FairPoint is getting more requests to perform premise wiring services as more school districts submit their E-Rate funding applications for 2016.
Under the FCC's E-Rate order that was issued in 2015, the regulator amended the eligible services list to support the equal treatment of lit and dark fiber services. What this means is that local school districts will be able to purchase either kind of service depending on their specific needs via an FCC Form 470 application.
Adopting more of these services will require schools to wire their buildings to support higher speed services.
Chris Alberding, VP of product management at FairPoint Communications, told FierceInstaller although it has not launched a formal product designed for schools yet, the service provider has developed a solution to be ready as the E-Rate RFP season gets underway.
"For E-rate season, we have not launched the product yet, but for E-Rate we needed to get out there because they put in their 470 applications now and make their decisions in May and June so we had to start talking about it in advance," Alberding said. "We probably about 20-30 for wiring related to E-Rate already."
While many service providers stopped providing such services to enterprises FairPoint says it is happy to offer such services.
The timing of the E-Rate demand comes on the heels of FairPoint creating its new Construction Solutions division in 2015.
Besides offering small cell as a service (SCaaS) for wireless operators, the service provider's Construction Solutions division will also support structured cabling and inside wiring to accommodate a wholesale customer's installation for new or existing networks, user installs, campus wiring or wiring to support wireless access points. It can support wireless network upgrades at existing FairPoint wireless access points or help a wholesale customer create new wireless access points.
Having these services on hand will enable FairPoint, which has been growing its base of Ethernet and IP-based services like hosted PBX, to potentially simplify the installation and turn up process for new and existing business customers.
"Every time we get closer and deeper inside the customer premise, we have to bring in third parties," Alberding said. "We're telling the customer 'you need to get a wiring vendor to run conduit or get a construction vendor.'"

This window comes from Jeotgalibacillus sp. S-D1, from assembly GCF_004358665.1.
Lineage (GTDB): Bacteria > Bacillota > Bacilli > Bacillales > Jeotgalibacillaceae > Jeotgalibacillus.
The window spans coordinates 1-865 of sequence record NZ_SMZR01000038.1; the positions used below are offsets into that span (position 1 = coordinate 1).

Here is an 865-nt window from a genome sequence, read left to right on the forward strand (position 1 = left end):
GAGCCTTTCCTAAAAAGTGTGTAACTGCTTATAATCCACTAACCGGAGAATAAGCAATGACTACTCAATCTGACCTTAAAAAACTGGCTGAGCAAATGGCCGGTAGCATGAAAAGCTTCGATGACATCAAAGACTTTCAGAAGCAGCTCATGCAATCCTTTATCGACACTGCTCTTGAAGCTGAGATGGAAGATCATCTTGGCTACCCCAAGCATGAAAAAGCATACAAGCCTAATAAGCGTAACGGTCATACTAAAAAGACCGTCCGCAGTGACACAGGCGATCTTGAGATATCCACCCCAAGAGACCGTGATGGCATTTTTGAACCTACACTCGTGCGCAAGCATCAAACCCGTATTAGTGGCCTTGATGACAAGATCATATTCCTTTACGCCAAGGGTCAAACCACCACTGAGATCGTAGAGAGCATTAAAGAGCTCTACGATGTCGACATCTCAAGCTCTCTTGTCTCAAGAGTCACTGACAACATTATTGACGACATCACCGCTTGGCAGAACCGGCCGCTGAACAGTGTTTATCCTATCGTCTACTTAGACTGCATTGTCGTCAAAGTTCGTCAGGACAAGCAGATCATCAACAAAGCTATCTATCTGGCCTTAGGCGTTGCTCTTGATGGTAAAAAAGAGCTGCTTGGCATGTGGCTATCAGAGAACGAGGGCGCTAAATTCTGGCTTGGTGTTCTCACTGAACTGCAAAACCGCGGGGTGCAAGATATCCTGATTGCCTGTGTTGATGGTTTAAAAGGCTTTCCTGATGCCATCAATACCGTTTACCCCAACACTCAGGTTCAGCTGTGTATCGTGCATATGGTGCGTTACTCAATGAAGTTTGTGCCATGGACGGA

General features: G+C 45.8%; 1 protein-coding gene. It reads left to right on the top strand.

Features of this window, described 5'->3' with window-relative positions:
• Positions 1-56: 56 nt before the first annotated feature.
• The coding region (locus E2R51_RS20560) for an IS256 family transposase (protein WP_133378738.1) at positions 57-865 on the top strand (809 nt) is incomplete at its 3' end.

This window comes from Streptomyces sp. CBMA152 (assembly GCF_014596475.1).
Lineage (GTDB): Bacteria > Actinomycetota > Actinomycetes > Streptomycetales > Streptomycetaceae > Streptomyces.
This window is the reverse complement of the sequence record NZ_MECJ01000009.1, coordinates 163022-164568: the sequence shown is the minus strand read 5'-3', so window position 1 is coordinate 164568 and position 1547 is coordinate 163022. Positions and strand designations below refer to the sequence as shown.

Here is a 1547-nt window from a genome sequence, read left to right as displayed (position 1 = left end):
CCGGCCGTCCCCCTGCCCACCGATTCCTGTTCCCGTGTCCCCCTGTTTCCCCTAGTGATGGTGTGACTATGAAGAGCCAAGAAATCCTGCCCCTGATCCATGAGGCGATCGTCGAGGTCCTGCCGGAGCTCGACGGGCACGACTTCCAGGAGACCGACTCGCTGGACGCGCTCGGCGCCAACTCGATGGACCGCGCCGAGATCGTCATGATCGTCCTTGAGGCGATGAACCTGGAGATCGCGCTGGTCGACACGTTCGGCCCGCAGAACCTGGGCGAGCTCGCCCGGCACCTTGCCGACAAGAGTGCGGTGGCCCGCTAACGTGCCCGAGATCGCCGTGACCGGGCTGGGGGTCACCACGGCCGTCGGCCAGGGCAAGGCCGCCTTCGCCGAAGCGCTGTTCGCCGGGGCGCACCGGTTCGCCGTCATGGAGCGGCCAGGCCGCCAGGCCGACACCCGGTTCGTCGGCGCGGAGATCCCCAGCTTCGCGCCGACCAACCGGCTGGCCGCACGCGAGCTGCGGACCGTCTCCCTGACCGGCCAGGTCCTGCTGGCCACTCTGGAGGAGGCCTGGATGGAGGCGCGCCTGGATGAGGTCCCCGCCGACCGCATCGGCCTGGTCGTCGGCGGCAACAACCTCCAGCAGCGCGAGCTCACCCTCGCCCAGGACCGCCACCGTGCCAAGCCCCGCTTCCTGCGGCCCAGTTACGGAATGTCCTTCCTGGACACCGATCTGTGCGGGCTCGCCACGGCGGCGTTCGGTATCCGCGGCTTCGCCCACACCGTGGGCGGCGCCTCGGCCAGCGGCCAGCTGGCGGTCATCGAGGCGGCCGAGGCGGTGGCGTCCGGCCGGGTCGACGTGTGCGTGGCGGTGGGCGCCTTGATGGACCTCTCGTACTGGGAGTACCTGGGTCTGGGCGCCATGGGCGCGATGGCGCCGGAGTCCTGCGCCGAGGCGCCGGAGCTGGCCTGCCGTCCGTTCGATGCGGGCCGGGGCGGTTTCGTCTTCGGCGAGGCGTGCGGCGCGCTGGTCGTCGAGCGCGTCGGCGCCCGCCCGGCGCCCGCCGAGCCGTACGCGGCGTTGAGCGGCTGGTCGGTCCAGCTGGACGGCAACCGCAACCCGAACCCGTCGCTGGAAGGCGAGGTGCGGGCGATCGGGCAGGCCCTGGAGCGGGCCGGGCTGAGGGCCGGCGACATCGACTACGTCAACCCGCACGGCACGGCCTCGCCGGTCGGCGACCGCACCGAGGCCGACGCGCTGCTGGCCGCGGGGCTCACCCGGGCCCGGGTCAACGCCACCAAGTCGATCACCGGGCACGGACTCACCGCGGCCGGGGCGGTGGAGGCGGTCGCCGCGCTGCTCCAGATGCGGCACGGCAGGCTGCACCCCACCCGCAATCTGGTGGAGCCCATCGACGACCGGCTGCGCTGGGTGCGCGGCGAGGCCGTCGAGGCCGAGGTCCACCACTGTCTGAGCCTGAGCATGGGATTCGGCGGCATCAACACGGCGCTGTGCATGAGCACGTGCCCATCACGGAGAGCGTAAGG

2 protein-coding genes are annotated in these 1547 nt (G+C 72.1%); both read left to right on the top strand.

Alberding added that while a number of traditional service providers stopped providing premise wiring services to focus on providing circuits to business customers, FairPoint is reclaiming its stake in this segment.
"Oddly enough it's the telcos who created that because if you think about it 25 years ago telcos were running their own wiring to customers and backed away from that and created an industry of wiring vendors," Alberding said. "FairPoint is saying 'look we know how much of a lift it is for a customer to do and we'll take it off your hands' and we'll do all of the coordination with one bill."
In addition to E-Rate clients, the service provider expects that the demand for its premise wiring services will likely rise as more of its business customers adopt its hosted PBX service. The hosted PBX service runs over a FairPoint Ethernet connection using FairPoint's managed devices installed on the customer premises.
To operate the service, FairPoint has to install Cat 5 or Cat 6 cable throughout a customer premises to provide connectivity to each of the IP-based desktop phones, something that the telco says is typically lacking at new customer locations.
Having the right wiring and power at a customer location for business services benefits not only the customer, but also enabling FairPoint to get the installation done correctly the first time.
"Our biggest challenge is that with every hosted PBX we're going to sell is going to require some sort of wiring because you're guaranteed that the customer does not have Cat 5 or Cat 6 cable where they have every phone," ALberding said. "Generally, you're replacing analog phones with digital or IP phones so they'll need Cat 5 or Cat 6."
At one specific customer site, FairPoint found that one hosted PBX customer did not install the proper power outlet. As a result the switch that supported the service could not work correctly.
"We went out to a customer two weeks ago and we had told him that 'you need to have a dedicated power circuit and a punch down block so we can run our circuit,'" Alberding said. "When the tech shows up, the customer connected six power strips from a wall outlet and the power was fluctuating and it kept resetting the switch and the customer was upset because it was not working and it's not working because this is not a dedicated power circuit."
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